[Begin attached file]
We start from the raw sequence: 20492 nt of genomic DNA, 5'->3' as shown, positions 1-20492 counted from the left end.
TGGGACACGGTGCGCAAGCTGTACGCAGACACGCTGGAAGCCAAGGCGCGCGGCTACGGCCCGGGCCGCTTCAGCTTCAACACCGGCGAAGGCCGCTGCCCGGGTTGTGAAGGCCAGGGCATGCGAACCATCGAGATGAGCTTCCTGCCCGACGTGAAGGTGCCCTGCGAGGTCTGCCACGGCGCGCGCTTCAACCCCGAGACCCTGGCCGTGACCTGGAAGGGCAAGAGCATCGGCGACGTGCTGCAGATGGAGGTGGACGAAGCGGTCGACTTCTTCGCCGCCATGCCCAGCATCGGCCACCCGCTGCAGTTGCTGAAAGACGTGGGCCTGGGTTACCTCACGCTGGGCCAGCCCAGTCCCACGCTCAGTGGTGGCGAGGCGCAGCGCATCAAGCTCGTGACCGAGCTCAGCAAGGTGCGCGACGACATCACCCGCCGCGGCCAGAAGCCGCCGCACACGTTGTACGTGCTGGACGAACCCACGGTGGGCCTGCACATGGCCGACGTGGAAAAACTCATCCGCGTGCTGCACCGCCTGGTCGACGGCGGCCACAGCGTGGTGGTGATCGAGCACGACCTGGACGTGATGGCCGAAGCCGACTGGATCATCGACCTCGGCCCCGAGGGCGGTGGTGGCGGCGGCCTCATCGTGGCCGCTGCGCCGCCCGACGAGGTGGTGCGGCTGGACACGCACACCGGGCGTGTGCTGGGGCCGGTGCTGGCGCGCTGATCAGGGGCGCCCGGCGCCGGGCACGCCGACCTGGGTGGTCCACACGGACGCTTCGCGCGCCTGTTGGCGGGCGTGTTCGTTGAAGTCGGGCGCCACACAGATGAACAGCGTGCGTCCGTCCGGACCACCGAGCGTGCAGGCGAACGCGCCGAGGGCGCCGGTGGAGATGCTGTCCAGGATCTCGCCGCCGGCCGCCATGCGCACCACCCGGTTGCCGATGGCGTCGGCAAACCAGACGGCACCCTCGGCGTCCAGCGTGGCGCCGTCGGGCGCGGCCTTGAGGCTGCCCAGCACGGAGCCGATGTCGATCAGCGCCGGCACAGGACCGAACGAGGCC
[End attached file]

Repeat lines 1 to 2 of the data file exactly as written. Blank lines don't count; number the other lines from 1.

We start from the raw sequence: 20492 nt of genomic DNA, 5'->3' as shown, positions 1-20492 counted from the left end.
TGGGACACGGTGCGCAAGCTGTACGCAGACACGCTGGAAGCCAAGGCGCGCGGCTACGGCCCGGGCCGCTTCAGCTTCAACACCGGCGAAGGCCGCTGCCCGGGTTGTGAAGGCCAGGGCATGCGAACCATCGAGATGAGCTTCCTGCCCGACGTGAAGGTGCCCTGCGAGGTCTGCCACGGCGCGCGCTTCAACCCCGAGACCCTGGCCGTGACCTGGAAGGGCAAGAGCATCGGCGACGTGCTGCAGATGGAGGTGGACGAAGCGGTCGACTTCTTCGCCGCCATGCCCAGCATCGGCCACCCGCTGCAGTTGCTGAAAGACGTGGGCCTGGGTTACCTCACGCTGGGCCAGCCCAGTCCCACGCTCAGTGGTGGCGAGGCGCAGCGCATCAAGCTCGTGACCGAGCTCAGCAAGGTGCGCGACGACATCACCCGCCGCGGCCAGAAGCCGCCGCACACGTTGTACGTGCTGGACGAACCCACGGTGGGCCTGCACATGGCCGACGTGGAAAAACTCATCCGCGTGCTGCACCGCCTGGTCGACGGCGGCCACAGCGTGGTGGTGATCGAGCACGACCTGGACGTGATGGCCGAAGCCGACTGGATCATCGACCTCGGCCCCGAGGGCGGTGGTGGCGGCGGCCTCATCGTGGCCGCTGCGCCGCCCGACGAGGTGGTGCGGCTGGACACGCACACCGGGCGTGTGCTGGGGCCGGTGCTGGCGCGCTGATCAGGGGCGCCCGGCGCCGGGCACGCCGACCTGGGTGGTCCACACGGACGCTTCGCGCGCCTGTTGGCGGGCGTGTTCGTTGAAGTCGGGCGCCACACAGATGAACAGCGTGCGTCCGTCCGGACCACCGAGCGTGCAGGCGAACGCGCCGAGGGCGCCGGTGGAGATGCTGTCCAGGATCTCGCCGCCGGCCGCCATGCGCACCACCCGGTTGCCGATGGCGTCGGCAAACCAGACGGCACCCTCGGCGTCCAGCGTGGCGCCGTCGGGCGCGGCCTTGAGGCTGCCCAGCACGGAGCCGATGTCGATCAGCGCCGGCACAGGACCGAACGAGGCC